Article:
One more turn: Experienced local skier makes one wrong move

20 to 30 cm of new snow does strange things to the human brain. Chasing fresh powder through trees, a savvy, prepared skier came close to having to spend the night out in the bush.

by Andru McCracken


You know him as the trail gnome: Randall Pruden is the guy who keeps Valemount’s bike trail network in tip top shape, and in the winter he spends many a day backcountry skiing.

Randall Pruden /ANDRU MCCRACKEN

Pruden and a group of friends had just finished a day of skiing above the McKirdy YORA Cabin; it was a bluebird day with temperatures near zero in the alpine.

On the descent, things cooled off to minus 15, but the skiing was fine.

It was a simple mistake; Pruden overshot the end of the run.

“I should have hit the dog tracks or the ski tracks,” he said.

He admits he was skiing terrain that would be way too tight for most skiers, and was well ahead of his group. His enthusiasm for just another turn kept him pointed downhill.

Soon he was in unfamiliar territory.

When he realized his predicament Pruden said he felt momentary panic.

He tried bushwhacking to where he thought he should be.  It was the wrong direction.

Pruden often talks about carrying his survival gear and an emergency GPS Spot Beacon unit to notify RCMP and the local Search and Rescue if things go poorly.

If things went bad he had everything he needed to spend the night out: extra clothing, high energy food, two different fire starting devices, a bivy sack, and a space blanket.

But that night the temperature dropped to minus 30 degrees celsius.

“It wouldn’t have been the most pleasant night,” he said with a wide grin.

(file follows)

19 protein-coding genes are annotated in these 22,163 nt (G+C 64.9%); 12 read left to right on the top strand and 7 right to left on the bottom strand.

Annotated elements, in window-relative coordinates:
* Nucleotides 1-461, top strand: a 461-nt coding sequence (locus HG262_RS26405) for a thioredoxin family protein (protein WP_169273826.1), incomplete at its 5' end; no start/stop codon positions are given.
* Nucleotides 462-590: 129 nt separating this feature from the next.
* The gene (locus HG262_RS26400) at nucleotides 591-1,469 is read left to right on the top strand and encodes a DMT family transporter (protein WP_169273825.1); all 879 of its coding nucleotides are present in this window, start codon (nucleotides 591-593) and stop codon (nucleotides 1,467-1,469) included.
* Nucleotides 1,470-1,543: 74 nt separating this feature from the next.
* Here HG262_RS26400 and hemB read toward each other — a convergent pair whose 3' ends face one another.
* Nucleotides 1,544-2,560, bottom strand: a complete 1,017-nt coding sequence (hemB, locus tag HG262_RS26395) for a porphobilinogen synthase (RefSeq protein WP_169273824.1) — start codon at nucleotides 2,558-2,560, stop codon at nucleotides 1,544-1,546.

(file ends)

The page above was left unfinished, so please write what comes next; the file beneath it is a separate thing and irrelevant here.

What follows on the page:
One item he was missing was his handheld GPS unit, which he’d forgotten to pack. Instead he used Trail Forks a mountain bike trail app on his cell phone to find his way back. It wasn’t ideal. He’d go a short distance, take his phone out and put it back.

Pruden said he’ll make sure the GPS is with him next time.

Meanwhile, Pruden’s experienced group didn’t bail on him, and with sporadic cell service they made contact and kept in touch.

Dave MacDowell is Pruden’s usual ski partner and was part of the group that day.

“We all know Randy is great at assessing situations as they arise. Fortunately we were able to get some communication by text and the odd patchy call,” he said. “I skied back up the out track and gave home lots of shouts and whistles, but those sounds don’t travel far in the bush.”

He said he and another one of their party figured Pruden would pop out of the bush by the Turducken bike trail.

“Ultimately, he did exactly that,” he said.

MacDowell said he knew Pruden would only activate his spot beacon as a last option.

“He would never live it down if he activated the ‘rescue me option.’”

Pruden said that the moral of the story is this: ski tourers should be prepared to spend a night out, and should always pay attention to where they are.

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